Gamma Knife and CyberKnife:
Physics and Quality Assurance
David Shepard
Swedish Cancer Institute
Seattle, WA
Cristian Cotrutz, Swedish Cancer Institute
Peng Zhang, Hillcrest Medical Center
Steven Goetsch, San Diego GK Center
Paula Petti, Washington Hospital GK Center
Jean Régis, Timone University Hospital
Bill Main, Accuray Inc.
Chad Lee, Sinai Hospital
Martin Murphy, VCU
Michelle Lee, Elekta
Gamma Knife - Basics
1) To provide an overview of the physics of
Gamma Knife and CyberKnife radiosurgery.
2) To review the quality assurance procedures
for the Gamma Knife and CyberKnife.
A treatment unit designed specifically for intracranial radiosurgery.
First Gamma Knife built in 1967 under direction of Lars Leksell in
Stockholm, Sweden.
116 Gamma Knife® units in the U.S.
February 2008
Recent Advances in Gamma Knife Technology
Model 4C
Model 4C
Gamma Knife
Step 1: A stereotactic
head frame is attached
to the patient’s head
under local anesthesia.
Step 2: The patient is imaged using either MRI
or CT with a fiducial box attached to the
patient’s stereotactic frame.
Step 4: The patient’s stereotactic head
frame is affixed to the Gamma Knife’s
automatic positioning system.
Step 3: A treatment plan is developed.
Step 5: The doors to the treatment unit
open. The patient is advanced into the
shielded treatment vault.
• Inside the shielded vault, the beams from 201 Co-60 sources
are focused so that they intersect at a single location.
• An elliptical region of high dose is produced with a rapid falloff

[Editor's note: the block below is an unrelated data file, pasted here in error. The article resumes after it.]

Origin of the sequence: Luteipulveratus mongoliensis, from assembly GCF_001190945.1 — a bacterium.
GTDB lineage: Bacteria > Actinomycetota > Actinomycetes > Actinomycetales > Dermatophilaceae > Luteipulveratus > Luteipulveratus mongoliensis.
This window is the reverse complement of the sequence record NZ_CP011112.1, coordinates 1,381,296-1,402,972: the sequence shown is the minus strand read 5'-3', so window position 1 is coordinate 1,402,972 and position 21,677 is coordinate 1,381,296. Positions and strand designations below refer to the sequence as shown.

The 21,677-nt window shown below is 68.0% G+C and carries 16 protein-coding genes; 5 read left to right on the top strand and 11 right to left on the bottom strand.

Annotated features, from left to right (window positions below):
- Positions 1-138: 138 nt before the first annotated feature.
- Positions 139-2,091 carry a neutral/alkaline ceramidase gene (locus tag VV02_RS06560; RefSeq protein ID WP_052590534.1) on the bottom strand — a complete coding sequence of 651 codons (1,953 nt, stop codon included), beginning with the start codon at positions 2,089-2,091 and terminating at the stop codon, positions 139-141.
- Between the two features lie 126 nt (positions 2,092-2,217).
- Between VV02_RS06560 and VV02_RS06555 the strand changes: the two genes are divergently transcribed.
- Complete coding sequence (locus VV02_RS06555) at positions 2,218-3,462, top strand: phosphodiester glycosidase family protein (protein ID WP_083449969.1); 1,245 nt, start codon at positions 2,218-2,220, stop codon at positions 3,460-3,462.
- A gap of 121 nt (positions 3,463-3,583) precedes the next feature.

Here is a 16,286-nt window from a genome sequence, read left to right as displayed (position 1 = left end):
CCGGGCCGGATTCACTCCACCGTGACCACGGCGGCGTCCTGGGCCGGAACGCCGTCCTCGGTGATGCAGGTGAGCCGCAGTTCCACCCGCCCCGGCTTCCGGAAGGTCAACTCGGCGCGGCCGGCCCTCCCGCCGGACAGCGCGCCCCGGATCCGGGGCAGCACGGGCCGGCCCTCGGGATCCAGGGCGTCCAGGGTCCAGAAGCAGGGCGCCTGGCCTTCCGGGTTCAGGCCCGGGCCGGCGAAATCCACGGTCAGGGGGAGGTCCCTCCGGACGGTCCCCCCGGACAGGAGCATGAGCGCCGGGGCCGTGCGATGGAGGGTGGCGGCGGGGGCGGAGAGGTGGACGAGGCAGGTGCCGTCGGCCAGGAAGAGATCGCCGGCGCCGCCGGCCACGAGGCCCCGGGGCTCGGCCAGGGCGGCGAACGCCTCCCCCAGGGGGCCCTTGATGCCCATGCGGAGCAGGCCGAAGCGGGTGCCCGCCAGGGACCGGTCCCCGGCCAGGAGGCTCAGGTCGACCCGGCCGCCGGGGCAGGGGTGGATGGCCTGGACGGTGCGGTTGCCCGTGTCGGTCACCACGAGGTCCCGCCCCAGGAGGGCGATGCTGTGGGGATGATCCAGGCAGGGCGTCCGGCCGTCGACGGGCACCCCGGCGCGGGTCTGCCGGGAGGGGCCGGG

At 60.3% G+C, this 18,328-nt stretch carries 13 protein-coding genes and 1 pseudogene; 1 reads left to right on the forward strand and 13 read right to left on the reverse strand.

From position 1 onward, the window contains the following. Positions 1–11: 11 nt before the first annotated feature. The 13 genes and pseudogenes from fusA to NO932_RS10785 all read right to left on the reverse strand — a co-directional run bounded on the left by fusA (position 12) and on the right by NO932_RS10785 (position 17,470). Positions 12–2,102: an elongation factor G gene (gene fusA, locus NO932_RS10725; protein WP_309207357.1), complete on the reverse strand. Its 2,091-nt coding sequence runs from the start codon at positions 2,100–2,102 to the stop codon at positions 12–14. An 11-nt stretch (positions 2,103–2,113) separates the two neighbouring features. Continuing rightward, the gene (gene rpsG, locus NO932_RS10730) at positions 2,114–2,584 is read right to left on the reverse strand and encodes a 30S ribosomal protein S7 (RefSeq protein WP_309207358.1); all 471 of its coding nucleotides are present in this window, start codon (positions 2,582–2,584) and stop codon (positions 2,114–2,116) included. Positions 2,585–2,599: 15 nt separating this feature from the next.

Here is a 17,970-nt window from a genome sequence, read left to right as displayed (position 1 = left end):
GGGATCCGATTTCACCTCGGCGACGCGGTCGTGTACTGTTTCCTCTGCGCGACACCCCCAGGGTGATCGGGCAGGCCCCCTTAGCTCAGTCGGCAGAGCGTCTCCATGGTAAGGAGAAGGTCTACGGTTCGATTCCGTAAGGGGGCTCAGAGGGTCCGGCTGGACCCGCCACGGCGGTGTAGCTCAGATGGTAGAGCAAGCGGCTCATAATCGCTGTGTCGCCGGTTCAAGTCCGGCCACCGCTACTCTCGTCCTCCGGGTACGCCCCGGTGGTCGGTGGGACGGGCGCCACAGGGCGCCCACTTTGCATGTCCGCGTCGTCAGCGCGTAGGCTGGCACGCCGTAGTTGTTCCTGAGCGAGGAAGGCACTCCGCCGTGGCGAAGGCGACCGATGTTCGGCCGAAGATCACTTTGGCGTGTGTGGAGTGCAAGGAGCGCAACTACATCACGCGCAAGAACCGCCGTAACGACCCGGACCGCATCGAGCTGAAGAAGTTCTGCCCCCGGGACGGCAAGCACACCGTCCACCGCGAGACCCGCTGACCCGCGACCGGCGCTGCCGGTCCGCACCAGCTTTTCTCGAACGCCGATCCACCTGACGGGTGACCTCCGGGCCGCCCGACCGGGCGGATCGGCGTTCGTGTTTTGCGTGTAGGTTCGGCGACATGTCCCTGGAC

in dose outside the boundary of the ellipse.
• Each exposure is referred to as a shot of radiation.
• Four focusing helmets are available.
• Each focusing helmet includes 201 collimators that dictate the
size of the shot of radiation (4, 8, 14, or 18 mm).
Creating the Treatment Plan (1)
Creating the Treatment Plan (2)
• For small spherical lesions, the planning is
• For example, here a single 8mm shot
covered the target (6mm in diameter).
• For tumors that are large or irregularly
shaped, the planning process becomes more
• These cases typically require several shots
of radiation.
• Through an iterative trial-and-error
approach, the user must determine how
many shots to use along with their sizes,
locations and weights.
Met – 8 shots (18mm)
Meningioma – 12 shots (8mm)
Leksell Gamma Knife® Perfexion™
19 Leksell Gamma Knife® Perfexion™ units
June 2008
Gamma Knife Perfexion
• Major redesign of the Gamma Knife.
• July 2006 – 1st system became operational at
Timone University Hospital of Marseille France.
• August 2006 - FDA issued a 510(k) pre-market
clearance for the Perfexion.
Gamma Knife Perfexion
Beam Collimation (1)
• The most critical change in the Perfexion is the
new collimator system.
• The new system replaces the multi-helmet
collimator setup with a single integrated permanent
collimator system that incorporates openings for
4mm, 8mm, and 16mm treatment beams.
Gamma Knife Perfexion
Beam Collimation (2)
• The collimator is partitioned into 8
independently moveable sectors each delivering
24 beams of radiation (192 total sources).
• Beam size can be changed dynamically by sector.
• Individual sectors can be blocked to provide
further shaping of each shot of radiation.
Collimator system 16-16-16-16-16-16-16-16
Collimator system 8-16-8-16-8-16-8-16
Single Shot Dynamic Dose Shaping
Courtesy of David Larson
Positioning System Design
• The GK Perfexion positions the patient by moving the couch